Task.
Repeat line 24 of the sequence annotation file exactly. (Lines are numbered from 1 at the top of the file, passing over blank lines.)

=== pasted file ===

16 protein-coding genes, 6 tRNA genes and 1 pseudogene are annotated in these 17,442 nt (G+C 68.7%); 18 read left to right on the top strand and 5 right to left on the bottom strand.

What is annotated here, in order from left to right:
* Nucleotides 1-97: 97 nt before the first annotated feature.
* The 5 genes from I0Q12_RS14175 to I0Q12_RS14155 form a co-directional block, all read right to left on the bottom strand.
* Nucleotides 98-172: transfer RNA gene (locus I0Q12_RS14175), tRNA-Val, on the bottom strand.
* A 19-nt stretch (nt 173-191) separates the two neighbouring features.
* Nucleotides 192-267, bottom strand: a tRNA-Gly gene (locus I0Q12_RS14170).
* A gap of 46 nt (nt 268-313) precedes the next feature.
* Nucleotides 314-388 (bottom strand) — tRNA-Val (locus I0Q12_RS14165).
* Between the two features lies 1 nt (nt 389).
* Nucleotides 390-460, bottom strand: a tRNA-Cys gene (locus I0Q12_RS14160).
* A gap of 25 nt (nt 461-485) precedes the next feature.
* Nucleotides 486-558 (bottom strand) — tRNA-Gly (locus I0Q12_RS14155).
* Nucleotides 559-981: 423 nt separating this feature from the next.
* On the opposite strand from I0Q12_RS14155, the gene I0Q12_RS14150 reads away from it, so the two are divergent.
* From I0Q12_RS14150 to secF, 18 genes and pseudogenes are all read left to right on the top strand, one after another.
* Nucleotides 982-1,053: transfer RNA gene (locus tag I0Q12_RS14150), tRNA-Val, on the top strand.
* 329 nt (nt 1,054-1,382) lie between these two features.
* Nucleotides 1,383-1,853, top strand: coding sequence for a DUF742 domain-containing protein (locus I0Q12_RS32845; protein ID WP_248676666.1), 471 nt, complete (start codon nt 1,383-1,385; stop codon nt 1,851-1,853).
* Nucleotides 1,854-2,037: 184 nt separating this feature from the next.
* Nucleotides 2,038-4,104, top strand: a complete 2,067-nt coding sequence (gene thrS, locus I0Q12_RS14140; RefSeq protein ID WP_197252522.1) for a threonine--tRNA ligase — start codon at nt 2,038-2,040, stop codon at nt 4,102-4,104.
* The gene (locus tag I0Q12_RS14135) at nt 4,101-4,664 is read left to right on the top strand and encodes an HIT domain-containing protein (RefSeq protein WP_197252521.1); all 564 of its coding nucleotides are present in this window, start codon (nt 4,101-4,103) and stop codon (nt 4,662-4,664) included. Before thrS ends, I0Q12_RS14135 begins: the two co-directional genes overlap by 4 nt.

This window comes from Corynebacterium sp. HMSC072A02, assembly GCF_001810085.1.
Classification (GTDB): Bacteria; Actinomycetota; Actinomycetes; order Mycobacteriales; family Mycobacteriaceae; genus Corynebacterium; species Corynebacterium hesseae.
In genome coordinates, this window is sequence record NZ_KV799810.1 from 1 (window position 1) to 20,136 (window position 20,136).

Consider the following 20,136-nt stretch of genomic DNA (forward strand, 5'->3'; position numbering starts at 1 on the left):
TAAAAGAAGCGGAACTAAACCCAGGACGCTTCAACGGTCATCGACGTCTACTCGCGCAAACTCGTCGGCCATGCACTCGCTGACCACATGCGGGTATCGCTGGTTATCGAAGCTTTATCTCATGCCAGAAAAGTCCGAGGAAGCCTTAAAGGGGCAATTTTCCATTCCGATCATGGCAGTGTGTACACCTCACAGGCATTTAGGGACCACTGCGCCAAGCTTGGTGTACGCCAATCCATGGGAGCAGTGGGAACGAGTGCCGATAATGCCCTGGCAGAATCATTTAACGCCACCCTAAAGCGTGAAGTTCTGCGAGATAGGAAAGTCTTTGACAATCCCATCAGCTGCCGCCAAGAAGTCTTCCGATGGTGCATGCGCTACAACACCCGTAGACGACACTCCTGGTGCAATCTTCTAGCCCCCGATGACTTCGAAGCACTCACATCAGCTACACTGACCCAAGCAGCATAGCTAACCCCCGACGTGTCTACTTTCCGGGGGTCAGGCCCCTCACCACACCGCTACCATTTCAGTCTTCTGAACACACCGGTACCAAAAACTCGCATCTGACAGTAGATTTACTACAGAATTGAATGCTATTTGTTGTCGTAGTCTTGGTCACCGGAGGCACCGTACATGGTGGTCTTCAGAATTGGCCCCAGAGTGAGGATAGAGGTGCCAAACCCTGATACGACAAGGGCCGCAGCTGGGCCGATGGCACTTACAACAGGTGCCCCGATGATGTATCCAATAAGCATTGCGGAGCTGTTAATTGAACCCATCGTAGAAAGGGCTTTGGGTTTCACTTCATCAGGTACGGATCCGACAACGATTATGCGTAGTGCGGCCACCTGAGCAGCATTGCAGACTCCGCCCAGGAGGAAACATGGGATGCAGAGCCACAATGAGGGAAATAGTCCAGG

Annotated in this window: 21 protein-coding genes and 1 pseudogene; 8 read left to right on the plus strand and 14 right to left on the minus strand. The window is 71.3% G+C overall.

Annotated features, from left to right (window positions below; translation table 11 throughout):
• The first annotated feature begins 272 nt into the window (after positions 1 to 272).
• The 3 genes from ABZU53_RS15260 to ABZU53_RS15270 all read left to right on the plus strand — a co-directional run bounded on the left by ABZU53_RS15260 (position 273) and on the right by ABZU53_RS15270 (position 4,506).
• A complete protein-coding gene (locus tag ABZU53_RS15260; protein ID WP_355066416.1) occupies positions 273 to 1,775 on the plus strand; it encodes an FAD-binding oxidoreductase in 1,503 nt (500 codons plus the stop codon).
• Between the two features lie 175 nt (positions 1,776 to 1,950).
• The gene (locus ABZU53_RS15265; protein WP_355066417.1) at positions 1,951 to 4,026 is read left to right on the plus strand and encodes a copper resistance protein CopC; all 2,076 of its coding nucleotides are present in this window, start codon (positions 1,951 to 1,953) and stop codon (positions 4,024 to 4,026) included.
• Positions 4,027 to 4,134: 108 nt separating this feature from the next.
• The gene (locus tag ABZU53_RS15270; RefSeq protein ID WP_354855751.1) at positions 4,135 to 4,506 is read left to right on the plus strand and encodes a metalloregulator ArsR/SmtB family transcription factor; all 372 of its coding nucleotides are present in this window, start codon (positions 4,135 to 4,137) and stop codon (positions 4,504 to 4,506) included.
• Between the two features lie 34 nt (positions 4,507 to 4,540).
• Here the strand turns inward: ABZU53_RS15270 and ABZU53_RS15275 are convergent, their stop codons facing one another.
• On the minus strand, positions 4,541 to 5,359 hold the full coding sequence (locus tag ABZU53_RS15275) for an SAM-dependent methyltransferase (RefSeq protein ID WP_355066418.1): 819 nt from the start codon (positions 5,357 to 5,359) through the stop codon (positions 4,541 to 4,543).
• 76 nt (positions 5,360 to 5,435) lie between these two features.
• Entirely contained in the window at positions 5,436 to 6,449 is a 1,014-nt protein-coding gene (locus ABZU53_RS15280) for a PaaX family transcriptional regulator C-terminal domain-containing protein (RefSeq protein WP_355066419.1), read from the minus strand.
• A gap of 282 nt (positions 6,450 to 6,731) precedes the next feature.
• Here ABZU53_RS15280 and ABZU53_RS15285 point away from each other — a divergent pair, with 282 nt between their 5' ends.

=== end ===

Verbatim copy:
Classification (GTDB): Bacteria; Actinomycetota; Actinomycetes; order Mycobacteriales; family Mycobacteriaceae; genus Corynebacterium; species Corynebacterium hesseae.